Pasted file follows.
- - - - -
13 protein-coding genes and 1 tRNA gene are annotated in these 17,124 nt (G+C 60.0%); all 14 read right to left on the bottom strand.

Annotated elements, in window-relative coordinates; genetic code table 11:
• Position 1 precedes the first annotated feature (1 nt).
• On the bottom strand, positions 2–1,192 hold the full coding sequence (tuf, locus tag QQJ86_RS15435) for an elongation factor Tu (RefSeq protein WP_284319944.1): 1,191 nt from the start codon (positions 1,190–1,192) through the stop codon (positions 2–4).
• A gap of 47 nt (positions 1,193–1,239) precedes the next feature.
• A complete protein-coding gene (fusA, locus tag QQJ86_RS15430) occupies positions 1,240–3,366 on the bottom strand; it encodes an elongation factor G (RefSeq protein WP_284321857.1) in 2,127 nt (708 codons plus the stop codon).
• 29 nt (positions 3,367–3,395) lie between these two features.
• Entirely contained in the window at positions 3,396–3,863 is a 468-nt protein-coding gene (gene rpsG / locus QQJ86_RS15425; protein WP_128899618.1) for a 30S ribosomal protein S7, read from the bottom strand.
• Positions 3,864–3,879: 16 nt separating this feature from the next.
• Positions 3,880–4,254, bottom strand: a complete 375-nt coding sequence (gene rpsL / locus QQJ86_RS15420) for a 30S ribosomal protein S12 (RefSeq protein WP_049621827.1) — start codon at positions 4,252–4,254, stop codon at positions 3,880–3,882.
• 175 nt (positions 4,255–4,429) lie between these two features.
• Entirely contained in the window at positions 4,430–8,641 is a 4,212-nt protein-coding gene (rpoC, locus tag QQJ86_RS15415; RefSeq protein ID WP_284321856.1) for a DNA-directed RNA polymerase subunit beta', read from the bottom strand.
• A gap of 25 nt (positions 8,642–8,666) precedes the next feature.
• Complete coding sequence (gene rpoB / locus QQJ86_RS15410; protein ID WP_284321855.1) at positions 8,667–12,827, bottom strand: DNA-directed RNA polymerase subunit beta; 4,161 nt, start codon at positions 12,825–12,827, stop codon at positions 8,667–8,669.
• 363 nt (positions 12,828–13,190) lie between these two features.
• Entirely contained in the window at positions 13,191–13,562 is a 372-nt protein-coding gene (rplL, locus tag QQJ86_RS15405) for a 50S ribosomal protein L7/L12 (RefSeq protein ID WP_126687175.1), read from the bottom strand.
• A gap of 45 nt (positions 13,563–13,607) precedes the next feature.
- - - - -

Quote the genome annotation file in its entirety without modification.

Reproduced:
13 protein-coding genes and 1 tRNA gene are annotated in these 17,124 nt (G+C 60.0%); all 14 read right to left on the bottom strand.

Annotated elements, in window-relative coordinates; genetic code table 11:
• Position 1 precedes the first annotated feature (1 nt).
• On the bottom strand, positions 2–1,192 hold the full coding sequence (tuf, locus tag QQJ86_RS15435) for an elongation factor Tu (RefSeq protein WP_284319944.1): 1,191 nt from the start codon (positions 1,190–1,192) through the stop codon (positions 2–4).
• A gap of 47 nt (positions 1,193–1,239) precedes the next feature.
• A complete protein-coding gene (fusA, locus tag QQJ86_RS15430) occupies positions 1,240–3,366 on the bottom strand; it encodes an elongation factor G (RefSeq protein WP_284321857.1) in 2,127 nt (708 codons plus the stop codon).
• 29 nt (positions 3,367–3,395) lie between these two features.
• Entirely contained in the window at positions 3,396–3,863 is a 468-nt protein-coding gene (gene rpsG / locus QQJ86_RS15425; protein WP_128899618.1) for a 30S ribosomal protein S7, read from the bottom strand.
• Positions 3,864–3,879: 16 nt separating this feature from the next.
• Positions 3,880–4,254, bottom strand: a complete 375-nt coding sequence (gene rpsL / locus QQJ86_RS15420) for a 30S ribosomal protein S12 (RefSeq protein WP_049621827.1) — start codon at positions 4,252–4,254, stop codon at positions 3,880–3,882.
• 175 nt (positions 4,255–4,429) lie between these two features.
• Entirely contained in the window at positions 4,430–8,641 is a 4,212-nt protein-coding gene (rpoC, locus tag QQJ86_RS15415; RefSeq protein ID WP_284321856.1) for a DNA-directed RNA polymerase subunit beta', read from the bottom strand.
• A gap of 25 nt (positions 8,642–8,666) precedes the next feature.
• Complete coding sequence (gene rpoB / locus QQJ86_RS15410; protein ID WP_284321855.1) at positions 8,667–12,827, bottom strand: DNA-directed RNA polymerase subunit beta; 4,161 nt, start codon at positions 12,825–12,827, stop codon at positions 8,667–8,669.
• 363 nt (positions 12,828–13,190) lie between these two features.
• Entirely contained in the window at positions 13,191–13,562 is a 372-nt protein-coding gene (rplL, locus tag QQJ86_RS15405) for a 50S ribosomal protein L7/L12 (RefSeq protein ID WP_126687175.1), read from the bottom strand.
• A gap of 45 nt (positions 13,563–13,607) precedes the next feature.